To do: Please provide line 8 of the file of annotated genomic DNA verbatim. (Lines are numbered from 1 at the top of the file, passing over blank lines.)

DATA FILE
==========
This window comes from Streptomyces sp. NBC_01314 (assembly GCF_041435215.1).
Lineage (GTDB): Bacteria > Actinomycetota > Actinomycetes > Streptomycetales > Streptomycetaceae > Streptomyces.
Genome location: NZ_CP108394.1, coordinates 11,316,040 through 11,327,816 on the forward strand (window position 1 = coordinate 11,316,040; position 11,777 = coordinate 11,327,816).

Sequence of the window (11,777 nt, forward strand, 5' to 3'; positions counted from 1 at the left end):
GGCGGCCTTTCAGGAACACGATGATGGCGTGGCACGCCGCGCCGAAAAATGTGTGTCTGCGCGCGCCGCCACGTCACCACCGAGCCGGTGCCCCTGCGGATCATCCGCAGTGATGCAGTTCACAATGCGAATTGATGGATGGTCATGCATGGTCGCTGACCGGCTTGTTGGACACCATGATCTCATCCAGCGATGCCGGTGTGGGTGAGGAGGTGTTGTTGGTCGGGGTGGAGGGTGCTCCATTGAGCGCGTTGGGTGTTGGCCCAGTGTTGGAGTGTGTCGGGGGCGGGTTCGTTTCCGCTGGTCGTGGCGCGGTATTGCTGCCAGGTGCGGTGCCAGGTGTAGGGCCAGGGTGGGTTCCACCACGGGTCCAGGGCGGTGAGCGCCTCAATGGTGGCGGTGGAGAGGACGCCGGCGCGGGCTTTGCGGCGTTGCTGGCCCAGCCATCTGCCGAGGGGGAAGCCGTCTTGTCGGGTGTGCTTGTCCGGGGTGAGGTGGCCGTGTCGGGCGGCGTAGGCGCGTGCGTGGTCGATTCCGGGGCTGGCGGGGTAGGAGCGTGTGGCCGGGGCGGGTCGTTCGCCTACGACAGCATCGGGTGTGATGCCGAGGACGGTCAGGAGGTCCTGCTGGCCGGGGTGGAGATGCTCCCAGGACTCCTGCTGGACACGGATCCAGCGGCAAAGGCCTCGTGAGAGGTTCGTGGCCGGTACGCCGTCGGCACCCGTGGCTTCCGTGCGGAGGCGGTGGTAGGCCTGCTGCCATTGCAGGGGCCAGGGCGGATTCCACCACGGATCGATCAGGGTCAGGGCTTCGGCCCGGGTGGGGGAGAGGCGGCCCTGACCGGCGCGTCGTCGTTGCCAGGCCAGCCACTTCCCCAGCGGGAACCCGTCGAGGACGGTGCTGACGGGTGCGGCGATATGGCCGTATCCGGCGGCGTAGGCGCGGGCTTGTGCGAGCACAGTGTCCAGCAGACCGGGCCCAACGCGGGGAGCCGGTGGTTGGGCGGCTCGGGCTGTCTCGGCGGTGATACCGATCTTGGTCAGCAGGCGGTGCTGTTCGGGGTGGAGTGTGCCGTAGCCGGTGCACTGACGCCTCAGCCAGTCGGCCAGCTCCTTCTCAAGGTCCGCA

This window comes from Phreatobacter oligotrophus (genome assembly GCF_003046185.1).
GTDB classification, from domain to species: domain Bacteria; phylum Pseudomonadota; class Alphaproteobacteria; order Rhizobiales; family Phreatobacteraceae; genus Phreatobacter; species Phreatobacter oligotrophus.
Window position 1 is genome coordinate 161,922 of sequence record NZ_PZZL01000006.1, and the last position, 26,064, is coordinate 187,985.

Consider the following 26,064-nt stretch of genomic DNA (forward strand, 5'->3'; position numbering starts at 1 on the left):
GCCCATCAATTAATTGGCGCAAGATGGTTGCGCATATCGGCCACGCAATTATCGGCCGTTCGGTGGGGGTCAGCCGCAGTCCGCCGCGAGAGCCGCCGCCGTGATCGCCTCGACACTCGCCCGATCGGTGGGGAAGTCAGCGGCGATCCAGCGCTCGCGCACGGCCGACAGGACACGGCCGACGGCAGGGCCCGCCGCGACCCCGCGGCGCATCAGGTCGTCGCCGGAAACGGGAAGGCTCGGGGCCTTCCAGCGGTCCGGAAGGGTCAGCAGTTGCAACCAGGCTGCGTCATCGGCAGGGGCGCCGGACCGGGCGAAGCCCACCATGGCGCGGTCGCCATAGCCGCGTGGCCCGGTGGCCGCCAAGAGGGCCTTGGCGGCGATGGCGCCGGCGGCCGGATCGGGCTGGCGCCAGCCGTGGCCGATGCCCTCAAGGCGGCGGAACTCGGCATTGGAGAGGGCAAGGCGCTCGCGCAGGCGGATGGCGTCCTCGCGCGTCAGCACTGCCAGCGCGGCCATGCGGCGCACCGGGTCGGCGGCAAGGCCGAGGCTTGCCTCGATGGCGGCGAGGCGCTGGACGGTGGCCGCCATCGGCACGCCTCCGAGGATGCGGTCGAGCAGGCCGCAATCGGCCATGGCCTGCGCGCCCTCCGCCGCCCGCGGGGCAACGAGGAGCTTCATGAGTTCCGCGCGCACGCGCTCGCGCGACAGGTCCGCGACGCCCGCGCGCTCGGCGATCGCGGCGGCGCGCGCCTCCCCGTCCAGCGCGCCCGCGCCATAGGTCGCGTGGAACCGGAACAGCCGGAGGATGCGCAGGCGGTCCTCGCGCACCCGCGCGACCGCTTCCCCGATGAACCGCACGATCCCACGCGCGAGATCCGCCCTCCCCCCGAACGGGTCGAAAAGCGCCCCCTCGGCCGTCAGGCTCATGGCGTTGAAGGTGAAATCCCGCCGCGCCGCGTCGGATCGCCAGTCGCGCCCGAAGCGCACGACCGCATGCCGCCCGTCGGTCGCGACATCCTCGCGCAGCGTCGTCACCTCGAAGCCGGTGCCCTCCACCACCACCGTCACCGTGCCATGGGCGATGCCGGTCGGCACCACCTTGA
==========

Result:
Window position 1 is genome coordinate 161,922 of sequence record NZ_PZZL01000006.1, and the last position, 26,064, is coordinate 187,985.